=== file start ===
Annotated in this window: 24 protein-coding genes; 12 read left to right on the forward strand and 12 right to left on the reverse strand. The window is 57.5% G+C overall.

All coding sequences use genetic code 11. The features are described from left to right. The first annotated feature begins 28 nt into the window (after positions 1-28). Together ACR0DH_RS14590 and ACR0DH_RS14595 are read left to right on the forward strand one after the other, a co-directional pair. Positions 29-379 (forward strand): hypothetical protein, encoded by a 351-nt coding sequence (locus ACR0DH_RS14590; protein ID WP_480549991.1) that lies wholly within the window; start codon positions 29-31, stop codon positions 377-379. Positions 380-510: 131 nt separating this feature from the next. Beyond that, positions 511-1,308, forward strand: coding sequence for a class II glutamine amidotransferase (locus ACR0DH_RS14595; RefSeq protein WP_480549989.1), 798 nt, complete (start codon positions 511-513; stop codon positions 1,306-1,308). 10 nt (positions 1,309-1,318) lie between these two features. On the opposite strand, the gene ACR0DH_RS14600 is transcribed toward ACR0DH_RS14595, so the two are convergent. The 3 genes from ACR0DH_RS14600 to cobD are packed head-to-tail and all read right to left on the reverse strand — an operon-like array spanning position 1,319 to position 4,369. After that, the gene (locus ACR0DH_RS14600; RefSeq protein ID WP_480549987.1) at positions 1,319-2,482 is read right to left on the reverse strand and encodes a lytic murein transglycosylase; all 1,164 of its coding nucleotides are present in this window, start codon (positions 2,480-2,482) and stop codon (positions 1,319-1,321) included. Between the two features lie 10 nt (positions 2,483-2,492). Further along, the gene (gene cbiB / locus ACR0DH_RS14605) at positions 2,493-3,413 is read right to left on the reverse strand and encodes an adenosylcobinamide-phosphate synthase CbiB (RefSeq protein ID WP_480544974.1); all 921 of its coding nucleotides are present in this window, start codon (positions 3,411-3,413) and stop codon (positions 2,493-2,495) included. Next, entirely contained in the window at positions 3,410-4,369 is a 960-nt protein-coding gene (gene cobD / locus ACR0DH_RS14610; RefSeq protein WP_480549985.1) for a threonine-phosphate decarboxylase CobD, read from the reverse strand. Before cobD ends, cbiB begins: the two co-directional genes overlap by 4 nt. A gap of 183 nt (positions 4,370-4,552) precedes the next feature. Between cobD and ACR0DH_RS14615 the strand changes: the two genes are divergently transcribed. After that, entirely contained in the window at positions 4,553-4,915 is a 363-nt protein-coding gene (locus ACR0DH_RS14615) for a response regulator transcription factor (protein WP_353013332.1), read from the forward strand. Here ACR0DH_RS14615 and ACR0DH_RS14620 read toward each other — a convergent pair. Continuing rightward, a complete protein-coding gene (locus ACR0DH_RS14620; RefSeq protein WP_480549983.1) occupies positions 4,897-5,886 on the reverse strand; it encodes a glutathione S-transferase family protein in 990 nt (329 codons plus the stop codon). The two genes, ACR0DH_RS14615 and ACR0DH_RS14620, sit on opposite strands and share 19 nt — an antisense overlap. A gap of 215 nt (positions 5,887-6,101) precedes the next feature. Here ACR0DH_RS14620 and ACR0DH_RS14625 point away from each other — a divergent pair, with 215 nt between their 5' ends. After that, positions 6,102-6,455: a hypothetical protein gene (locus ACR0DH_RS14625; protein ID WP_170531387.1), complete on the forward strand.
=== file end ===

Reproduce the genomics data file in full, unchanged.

Annotated in this window: 24 protein-coding genes; 12 read left to right on the forward strand and 12 right to left on the reverse strand. The window is 57.5% G+C overall.

All coding sequences use genetic code 11. The features are described from left to right. The first annotated feature begins 28 nt into the window (after positions 1-28). Together ACR0DH_RS14590 and ACR0DH_RS14595 are read left to right on the forward strand one after the other, a co-directional pair. Positions 29-379 (forward strand): hypothetical protein, encoded by a 351-nt coding sequence (locus ACR0DH_RS14590; protein ID WP_480549991.1) that lies wholly within the window; start codon positions 29-31, stop codon positions 377-379. Positions 380-510: 131 nt separating this feature from the next. Beyond that, positions 511-1,308, forward strand: coding sequence for a class II glutamine amidotransferase (locus ACR0DH_RS14595; RefSeq protein WP_480549989.1), 798 nt, complete (start codon positions 511-513; stop codon positions 1,306-1,308). 10 nt (positions 1,309-1,318) lie between these two features. On the opposite strand, the gene ACR0DH_RS14600 is transcribed toward ACR0DH_RS14595, so the two are convergent. The 3 genes from ACR0DH_RS14600 to cobD are packed head-to-tail and all read right to left on the reverse strand — an operon-like array spanning position 1,319 to position 4,369. After that, the gene (locus ACR0DH_RS14600; RefSeq protein ID WP_480549987.1) at positions 1,319-2,482 is read right to left on the reverse strand and encodes a lytic murein transglycosylase; all 1,164 of its coding nucleotides are present in this window, start codon (positions 2,480-2,482) and stop codon (positions 1,319-1,321) included. Between the two features lie 10 nt (positions 2,483-2,492). Further along, the gene (gene cbiB / locus ACR0DH_RS14605) at positions 2,493-3,413 is read right to left on the reverse strand and encodes an adenosylcobinamide-phosphate synthase CbiB (RefSeq protein ID WP_480544974.1); all 921 of its coding nucleotides are present in this window, start codon (positions 3,411-3,413) and stop codon (positions 2,493-2,495) included. Next, entirely contained in the window at positions 3,410-4,369 is a 960-nt protein-coding gene (gene cobD / locus ACR0DH_RS14610; RefSeq protein WP_480549985.1) for a threonine-phosphate decarboxylase CobD, read from the reverse strand. Before cobD ends, cbiB begins: the two co-directional genes overlap by 4 nt. A gap of 183 nt (positions 4,370-4,552) precedes the next feature. Between cobD and ACR0DH_RS14615 the strand changes: the two genes are divergently transcribed. After that, entirely contained in the window at positions 4,553-4,915 is a 363-nt protein-coding gene (locus ACR0DH_RS14615) for a response regulator transcription factor (protein WP_353013332.1), read from the forward strand. Here ACR0DH_RS14615 and ACR0DH_RS14620 read toward each other — a convergent pair. Continuing rightward, a complete protein-coding gene (locus ACR0DH_RS14620; RefSeq protein WP_480549983.1) occupies positions 4,897-5,886 on the reverse strand; it encodes a glutathione S-transferase family protein in 990 nt (329 codons plus the stop codon). The two genes, ACR0DH_RS14615 and ACR0DH_RS14620, sit on opposite strands and share 19 nt — an antisense overlap. A gap of 215 nt (positions 5,887-6,101) precedes the next feature. Here ACR0DH_RS14620 and ACR0DH_RS14625 point away from each other — a divergent pair, with 215 nt between their 5' ends. After that, positions 6,102-6,455: a hypothetical protein gene (locus ACR0DH_RS14625; protein ID WP_170531387.1), complete on the forward strand.